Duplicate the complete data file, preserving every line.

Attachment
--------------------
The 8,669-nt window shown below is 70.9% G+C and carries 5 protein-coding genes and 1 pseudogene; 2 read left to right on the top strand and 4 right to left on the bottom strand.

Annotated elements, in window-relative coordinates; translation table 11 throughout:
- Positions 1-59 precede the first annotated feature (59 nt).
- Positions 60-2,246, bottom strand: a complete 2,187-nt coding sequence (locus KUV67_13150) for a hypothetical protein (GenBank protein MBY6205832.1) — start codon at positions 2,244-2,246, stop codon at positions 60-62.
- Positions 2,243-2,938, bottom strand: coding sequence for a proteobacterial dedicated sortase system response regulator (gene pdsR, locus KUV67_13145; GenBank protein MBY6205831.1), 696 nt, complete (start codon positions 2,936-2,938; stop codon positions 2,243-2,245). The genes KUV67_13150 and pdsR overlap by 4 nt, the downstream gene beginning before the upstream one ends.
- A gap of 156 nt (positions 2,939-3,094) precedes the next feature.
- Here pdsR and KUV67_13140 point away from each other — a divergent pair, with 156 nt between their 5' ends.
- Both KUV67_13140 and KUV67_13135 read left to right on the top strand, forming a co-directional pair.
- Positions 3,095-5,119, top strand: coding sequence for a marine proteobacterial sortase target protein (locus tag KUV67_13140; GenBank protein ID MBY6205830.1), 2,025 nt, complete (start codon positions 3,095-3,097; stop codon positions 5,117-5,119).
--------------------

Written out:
The 8,669-nt window shown below is 70.9% G+C and carries 5 protein-coding genes and 1 pseudogene; 2 read left to right on the top strand and 4 right to left on the bottom strand.

Annotated elements, in window-relative coordinates; translation table 11 throughout:
- Positions 1-59 precede the first annotated feature (59 nt).
- Positions 60-2,246, bottom strand: a complete 2,187-nt coding sequence (locus KUV67_13150) for a hypothetical protein (GenBank protein MBY6205832.1) — start codon at positions 2,244-2,246, stop codon at positions 60-62.
- Positions 2,243-2,938, bottom strand: coding sequence for a proteobacterial dedicated sortase system response regulator (gene pdsR, locus KUV67_13145; GenBank protein MBY6205831.1), 696 nt, complete (start codon positions 2,936-2,938; stop codon positions 2,243-2,245). The genes KUV67_13150 and pdsR overlap by 4 nt, the downstream gene beginning before the upstream one ends.
- A gap of 156 nt (positions 2,939-3,094) precedes the next feature.
- Here pdsR and KUV67_13140 point away from each other — a divergent pair, with 156 nt between their 5' ends.
- Both KUV67_13140 and KUV67_13135 read left to right on the top strand, forming a co-directional pair.
- Positions 3,095-5,119, top strand: coding sequence for a marine proteobacterial sortase target protein (locus tag KUV67_13140; GenBank protein ID MBY6205830.1), 2,025 nt, complete (start codon positions 3,095-3,097; stop codon positions 5,117-5,119).